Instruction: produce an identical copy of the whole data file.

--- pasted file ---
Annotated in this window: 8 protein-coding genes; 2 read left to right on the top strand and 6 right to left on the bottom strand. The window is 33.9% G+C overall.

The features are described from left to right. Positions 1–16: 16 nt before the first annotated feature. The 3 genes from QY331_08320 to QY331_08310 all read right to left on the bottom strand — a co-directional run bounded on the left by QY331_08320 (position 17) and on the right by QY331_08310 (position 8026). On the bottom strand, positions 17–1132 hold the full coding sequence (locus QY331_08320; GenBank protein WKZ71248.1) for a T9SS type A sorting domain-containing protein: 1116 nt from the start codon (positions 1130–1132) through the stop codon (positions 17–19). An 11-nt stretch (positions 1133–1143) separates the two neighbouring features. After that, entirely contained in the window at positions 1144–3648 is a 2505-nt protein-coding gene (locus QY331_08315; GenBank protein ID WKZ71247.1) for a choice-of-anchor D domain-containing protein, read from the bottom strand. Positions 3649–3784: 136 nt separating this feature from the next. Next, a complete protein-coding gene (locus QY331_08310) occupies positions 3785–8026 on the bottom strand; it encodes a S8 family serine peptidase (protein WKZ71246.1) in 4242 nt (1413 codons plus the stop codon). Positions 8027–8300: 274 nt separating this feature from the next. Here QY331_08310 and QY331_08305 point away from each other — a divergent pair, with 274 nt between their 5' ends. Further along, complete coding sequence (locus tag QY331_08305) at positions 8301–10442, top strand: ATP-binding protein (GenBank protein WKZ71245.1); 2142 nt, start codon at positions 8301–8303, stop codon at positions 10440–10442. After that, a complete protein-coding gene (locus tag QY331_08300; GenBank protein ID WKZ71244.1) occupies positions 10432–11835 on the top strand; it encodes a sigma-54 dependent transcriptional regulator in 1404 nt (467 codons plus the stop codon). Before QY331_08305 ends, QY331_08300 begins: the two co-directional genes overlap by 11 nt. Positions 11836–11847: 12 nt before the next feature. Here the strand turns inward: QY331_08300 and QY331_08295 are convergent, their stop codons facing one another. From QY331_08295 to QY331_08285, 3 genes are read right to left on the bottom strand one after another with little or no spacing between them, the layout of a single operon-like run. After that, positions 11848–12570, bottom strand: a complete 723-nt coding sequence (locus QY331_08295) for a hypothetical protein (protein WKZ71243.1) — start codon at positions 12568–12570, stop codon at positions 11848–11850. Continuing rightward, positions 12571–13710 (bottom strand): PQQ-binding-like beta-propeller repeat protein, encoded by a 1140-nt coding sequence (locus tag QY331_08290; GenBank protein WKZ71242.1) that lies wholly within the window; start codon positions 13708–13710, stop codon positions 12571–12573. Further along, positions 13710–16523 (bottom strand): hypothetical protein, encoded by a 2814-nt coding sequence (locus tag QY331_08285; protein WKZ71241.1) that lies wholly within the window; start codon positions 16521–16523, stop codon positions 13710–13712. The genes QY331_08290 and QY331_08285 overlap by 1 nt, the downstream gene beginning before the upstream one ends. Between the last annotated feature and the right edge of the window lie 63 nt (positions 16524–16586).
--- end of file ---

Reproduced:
Annotated in this window: 8 protein-coding genes; 2 read left to right on the top strand and 6 right to left on the bottom strand. The window is 33.9% G+C overall.

The features are described from left to right. Positions 1–16: 16 nt before the first annotated feature. The 3 genes from QY331_08320 to QY331_08310 all read right to left on the bottom strand — a co-directional run bounded on the left by QY331_08320 (position 17) and on the right by QY331_08310 (position 8026). On the bottom strand, positions 17–1132 hold the full coding sequence (locus QY331_08320; GenBank protein WKZ71248.1) for a T9SS type A sorting domain-containing protein: 1116 nt from the start codon (positions 1130–1132) through the stop codon (positions 17–19). An 11-nt stretch (positions 1133–1143) separates the two neighbouring features. After that, entirely contained in the window at positions 1144–3648 is a 2505-nt protein-coding gene (locus QY331_08315; GenBank protein ID WKZ71247.1) for a choice-of-anchor D domain-containing protein, read from the bottom strand. Positions 3649–3784: 136 nt separating this feature from the next. Next, a complete protein-coding gene (locus QY331_08310) occupies positions 3785–8026 on the bottom strand; it encodes a S8 family serine peptidase (protein WKZ71246.1) in 4242 nt (1413 codons plus the stop codon). Positions 8027–8300: 274 nt separating this feature from the next. Here QY331_08310 and QY331_08305 point away from each other — a divergent pair, with 274 nt between their 5' ends. Further along, complete coding sequence (locus tag QY331_08305) at positions 8301–10442, top strand: ATP-binding protein (GenBank protein WKZ71245.1); 2142 nt, start codon at positions 8301–8303, stop codon at positions 10440–10442. After that, a complete protein-coding gene (locus tag QY331_08300; GenBank protein ID WKZ71244.1) occupies positions 10432–11835 on the top strand; it encodes a sigma-54 dependent transcriptional regulator in 1404 nt (467 codons plus the stop codon). Before QY331_08305 ends, QY331_08300 begins: the two co-directional genes overlap by 11 nt. Positions 11836–11847: 12 nt before the next feature. Here the strand turns inward: QY331_08300 and QY331_08295 are convergent, their stop codons facing one another. From QY331_08295 to QY331_08285, 3 genes are read right to left on the bottom strand one after another with little or no spacing between them, the layout of a single operon-like run. After that, positions 11848–12570, bottom strand: a complete 723-nt coding sequence (locus QY331_08295) for a hypothetical protein (protein WKZ71243.1) — start codon at positions 12568–12570, stop codon at positions 11848–11850. Continuing rightward, positions 12571–13710 (bottom strand): PQQ-binding-like beta-propeller repeat protein, encoded by a 1140-nt coding sequence (locus tag QY331_08290; GenBank protein WKZ71242.1) that lies wholly within the window; start codon positions 13708–13710, stop codon positions 12571–12573. Further along, positions 13710–16523 (bottom strand): hypothetical protein, encoded by a 2814-nt coding sequence (locus tag QY331_08285; protein WKZ71241.1) that lies wholly within the window; start codon positions 16521–16523, stop codon positions 13710–13712. The genes QY331_08290 and QY331_08285 overlap by 1 nt, the downstream gene beginning before the upstream one ends. Between the last annotated feature and the right edge of the window lie 63 nt (positions 16524–16586).